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The amazing "widget" object

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Quarta-feira, 16 de Dezembro de 2009
The amazing "widget" object

The UWA widget object


When developing widgets in conformity with the UWA spec, there is a seminal Javascript object which makes the UWA environment available, exposing essential methods that handle widget events, grab preference values and modify the widget's HTML. I'm talking about the widget object. This handy page lists every method readily available to use in the widget object.

What about my platform?


All these methods and callback functions, as useful as they are, are also very platform agnostic (hey, it's a good thing), thus failing to cover the particular interesting moments of a platform such as our very own PLE. I'm talking about basic stuff here, such as a widget knowing whether it was hidden, shown or closed.

Ok, that's all fine and dandy, but how about a solution? After fighting a somewhat uphill battle trying to access an iFrame's DOM (not the HTML per se, but rather its Global javascript objects) in a way that did not crash in certain browsers (ahem), I finally settled on this little line of (slightly ugly) code:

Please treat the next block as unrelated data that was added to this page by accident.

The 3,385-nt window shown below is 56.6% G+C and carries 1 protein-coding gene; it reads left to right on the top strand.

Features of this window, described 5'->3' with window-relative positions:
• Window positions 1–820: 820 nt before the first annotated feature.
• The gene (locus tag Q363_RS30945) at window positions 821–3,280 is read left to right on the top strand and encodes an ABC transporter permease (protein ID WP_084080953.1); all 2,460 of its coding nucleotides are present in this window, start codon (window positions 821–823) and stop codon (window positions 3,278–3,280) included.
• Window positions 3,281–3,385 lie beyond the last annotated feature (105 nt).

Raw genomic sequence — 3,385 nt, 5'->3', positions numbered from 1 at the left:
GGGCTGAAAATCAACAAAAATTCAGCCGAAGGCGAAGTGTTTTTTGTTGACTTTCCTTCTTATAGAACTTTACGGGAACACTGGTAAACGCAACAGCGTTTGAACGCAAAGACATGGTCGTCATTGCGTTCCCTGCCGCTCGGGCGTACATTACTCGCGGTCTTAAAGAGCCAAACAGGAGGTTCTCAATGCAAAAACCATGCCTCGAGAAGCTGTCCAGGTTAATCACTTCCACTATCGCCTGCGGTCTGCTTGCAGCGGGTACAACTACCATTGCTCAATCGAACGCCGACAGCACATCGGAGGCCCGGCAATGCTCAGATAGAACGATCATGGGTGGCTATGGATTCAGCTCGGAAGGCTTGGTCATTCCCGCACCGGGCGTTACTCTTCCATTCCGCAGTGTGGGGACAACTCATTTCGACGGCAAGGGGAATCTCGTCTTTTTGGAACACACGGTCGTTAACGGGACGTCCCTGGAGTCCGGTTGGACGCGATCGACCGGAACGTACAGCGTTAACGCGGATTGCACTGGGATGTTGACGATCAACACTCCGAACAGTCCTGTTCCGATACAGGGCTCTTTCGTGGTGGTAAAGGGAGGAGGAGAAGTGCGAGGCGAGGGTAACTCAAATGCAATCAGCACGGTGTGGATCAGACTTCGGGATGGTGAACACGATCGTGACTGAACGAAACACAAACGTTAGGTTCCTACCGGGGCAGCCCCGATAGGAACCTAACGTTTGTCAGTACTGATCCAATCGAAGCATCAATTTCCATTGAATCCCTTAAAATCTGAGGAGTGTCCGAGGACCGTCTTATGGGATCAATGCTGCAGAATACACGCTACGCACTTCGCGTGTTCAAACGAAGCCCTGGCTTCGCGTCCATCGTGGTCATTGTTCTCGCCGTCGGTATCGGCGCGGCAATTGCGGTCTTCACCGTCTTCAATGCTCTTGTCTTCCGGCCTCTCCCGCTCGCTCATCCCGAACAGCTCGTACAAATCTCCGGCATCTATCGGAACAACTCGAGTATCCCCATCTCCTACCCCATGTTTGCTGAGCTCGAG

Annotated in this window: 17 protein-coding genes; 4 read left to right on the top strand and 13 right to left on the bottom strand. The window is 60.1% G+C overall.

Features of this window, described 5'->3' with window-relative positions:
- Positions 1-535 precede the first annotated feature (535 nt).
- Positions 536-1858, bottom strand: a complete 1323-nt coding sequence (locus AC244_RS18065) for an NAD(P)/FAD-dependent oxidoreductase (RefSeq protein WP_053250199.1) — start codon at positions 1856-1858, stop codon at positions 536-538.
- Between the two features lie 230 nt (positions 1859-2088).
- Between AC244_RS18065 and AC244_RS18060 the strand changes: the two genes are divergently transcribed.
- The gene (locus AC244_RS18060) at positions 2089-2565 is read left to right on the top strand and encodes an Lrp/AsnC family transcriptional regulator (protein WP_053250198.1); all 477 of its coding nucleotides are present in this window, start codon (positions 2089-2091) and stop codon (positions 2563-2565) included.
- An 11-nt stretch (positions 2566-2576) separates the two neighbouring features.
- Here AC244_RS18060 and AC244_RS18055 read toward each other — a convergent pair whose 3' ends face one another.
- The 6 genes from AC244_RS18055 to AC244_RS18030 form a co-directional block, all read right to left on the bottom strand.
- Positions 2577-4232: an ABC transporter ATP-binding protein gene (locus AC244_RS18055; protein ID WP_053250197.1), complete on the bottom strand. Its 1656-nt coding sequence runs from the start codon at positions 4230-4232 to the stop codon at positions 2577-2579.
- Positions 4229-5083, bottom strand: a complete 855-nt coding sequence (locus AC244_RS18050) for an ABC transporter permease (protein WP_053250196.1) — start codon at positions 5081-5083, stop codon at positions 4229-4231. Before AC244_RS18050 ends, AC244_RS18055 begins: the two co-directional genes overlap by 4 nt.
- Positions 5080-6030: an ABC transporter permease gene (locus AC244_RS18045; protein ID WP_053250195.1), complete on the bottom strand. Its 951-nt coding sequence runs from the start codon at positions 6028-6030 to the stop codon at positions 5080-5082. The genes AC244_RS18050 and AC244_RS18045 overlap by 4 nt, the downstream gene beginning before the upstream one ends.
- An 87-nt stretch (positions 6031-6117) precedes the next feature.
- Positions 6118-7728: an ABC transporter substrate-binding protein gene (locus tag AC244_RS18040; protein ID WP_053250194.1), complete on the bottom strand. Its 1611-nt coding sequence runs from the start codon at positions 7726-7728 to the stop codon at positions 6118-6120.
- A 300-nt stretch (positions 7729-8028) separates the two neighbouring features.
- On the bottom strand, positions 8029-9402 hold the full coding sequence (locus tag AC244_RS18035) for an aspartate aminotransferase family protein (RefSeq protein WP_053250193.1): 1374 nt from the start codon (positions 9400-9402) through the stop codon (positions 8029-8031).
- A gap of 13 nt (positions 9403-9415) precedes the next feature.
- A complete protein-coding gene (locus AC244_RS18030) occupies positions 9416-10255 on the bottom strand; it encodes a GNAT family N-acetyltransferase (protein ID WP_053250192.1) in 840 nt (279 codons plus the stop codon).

document.getElementById(frameID).contentWindow;

Armed with this code, I could now access random iFrames and have them execute arbitrary code (maniacal laughter ensues). So I decided it would be cool to let widgets implement some PLE specific functions, allowing developers finer control over how their widget reacts to specific platform events. The functions should be declared in your widget, inside the widget object. They're not required though, so if you have no need for a specific function (or all of them), it's cool, I guess. Not that I care. Hm. Anyway, here's the complete list:

widget.onResize()


This method is triggered when a user resizes columns in the platform. Since this causes the widget to resize as well, you might need to perform complicated Math equations or stuff. I don't know, just saying.